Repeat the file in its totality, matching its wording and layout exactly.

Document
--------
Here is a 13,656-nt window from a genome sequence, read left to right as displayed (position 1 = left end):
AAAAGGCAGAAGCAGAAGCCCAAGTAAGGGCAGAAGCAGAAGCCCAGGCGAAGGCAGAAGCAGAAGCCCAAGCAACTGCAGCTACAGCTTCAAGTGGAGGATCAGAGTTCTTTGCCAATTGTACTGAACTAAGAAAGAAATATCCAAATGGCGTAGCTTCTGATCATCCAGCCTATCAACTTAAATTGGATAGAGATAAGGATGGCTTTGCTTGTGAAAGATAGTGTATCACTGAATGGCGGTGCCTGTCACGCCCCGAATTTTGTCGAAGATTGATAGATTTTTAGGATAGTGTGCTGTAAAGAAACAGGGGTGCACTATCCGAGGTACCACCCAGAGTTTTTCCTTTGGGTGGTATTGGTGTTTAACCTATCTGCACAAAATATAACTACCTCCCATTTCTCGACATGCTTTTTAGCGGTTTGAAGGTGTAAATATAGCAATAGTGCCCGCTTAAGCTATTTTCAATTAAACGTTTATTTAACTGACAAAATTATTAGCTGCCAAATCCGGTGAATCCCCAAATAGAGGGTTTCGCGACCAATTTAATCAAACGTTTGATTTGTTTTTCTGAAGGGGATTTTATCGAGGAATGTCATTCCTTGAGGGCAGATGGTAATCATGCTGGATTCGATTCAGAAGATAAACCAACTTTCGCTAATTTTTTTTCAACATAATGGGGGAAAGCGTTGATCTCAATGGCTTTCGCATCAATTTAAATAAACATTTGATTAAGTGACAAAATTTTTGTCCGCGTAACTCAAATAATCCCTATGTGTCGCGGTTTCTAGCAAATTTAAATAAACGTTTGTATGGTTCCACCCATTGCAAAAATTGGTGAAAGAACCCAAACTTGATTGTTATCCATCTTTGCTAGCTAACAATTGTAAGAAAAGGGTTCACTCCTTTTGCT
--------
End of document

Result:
Here is a 13,656-nt window from a genome sequence, read left to right as displayed (position 1 = left end):
AAAAGGCAGAAGCAGAAGCCCAAGTAAGGGCAGAAGCAGAAGCCCAGGCGAAGGCAGAAGCAGAAGCCCAAGCAACTGCAGCTACAGCTTCAAGTGGAGGATCAGAGTTCTTTGCCAATTGTACTGAACTAAGAAAGAAATATCCAAATGGCGTAGCTTCTGATCATCCAGCCTATCAACTTAAATTGGATAGAGATAAGGATGGCTTTGCTTGTGAAAGATAGTGTATCACTGAATGGCGGTGCCTGTCACGCCCCGAATTTTGTCGAAGATTGATAGATTTTTAGGATAGTGTGCTGTAAAGAAACAGGGGTGCACTATCCGAGGTACCACCCAGAGTTTTTCCTTTGGGTGGTATTGGTGTTTAACCTATCTGCACAAAATATAACTACCTCCCATTTCTCGACATGCTTTTTAGCGGTTTGAAGGTGTAAATATAGCAATAGTGCCCGCTTAAGCTATTTTCAATTAAACGTTTATTTAACTGACAAAATTATTAGCTGCCAAATCCGGTGAATCCCCAAATAGAGGGTTTCGCGACCAATTTAATCAAACGTTTGATTTGTTTTTCTGAAGGGGATTTTATCGAGGAATGTCATTCCTTGAGGGCAGATGGTAATCATGCTGGATTCGATTCAGAAGATAAACCAACTTTCGCTAATTTTTTTTCAACATAATGGGGGAAAGCGTTGATCTCAATGGCTTTCGCATCAATTTAAATAAACATTTGATTAAGTGACAAAATTTTTGTCCGCGTAACTCAAATAATCCCTATGTGTCGCGGTTTCTAGCAAATTTAAATAAACGTTTGTATGGTTCCACCCATTGCAAAAATTGGTGAAAGAACCCAAACTTGATTGTTATCCATCTTTGCTAGCTAACAATTGTAAGAAAAGGGTTCACTCCTTTTGCT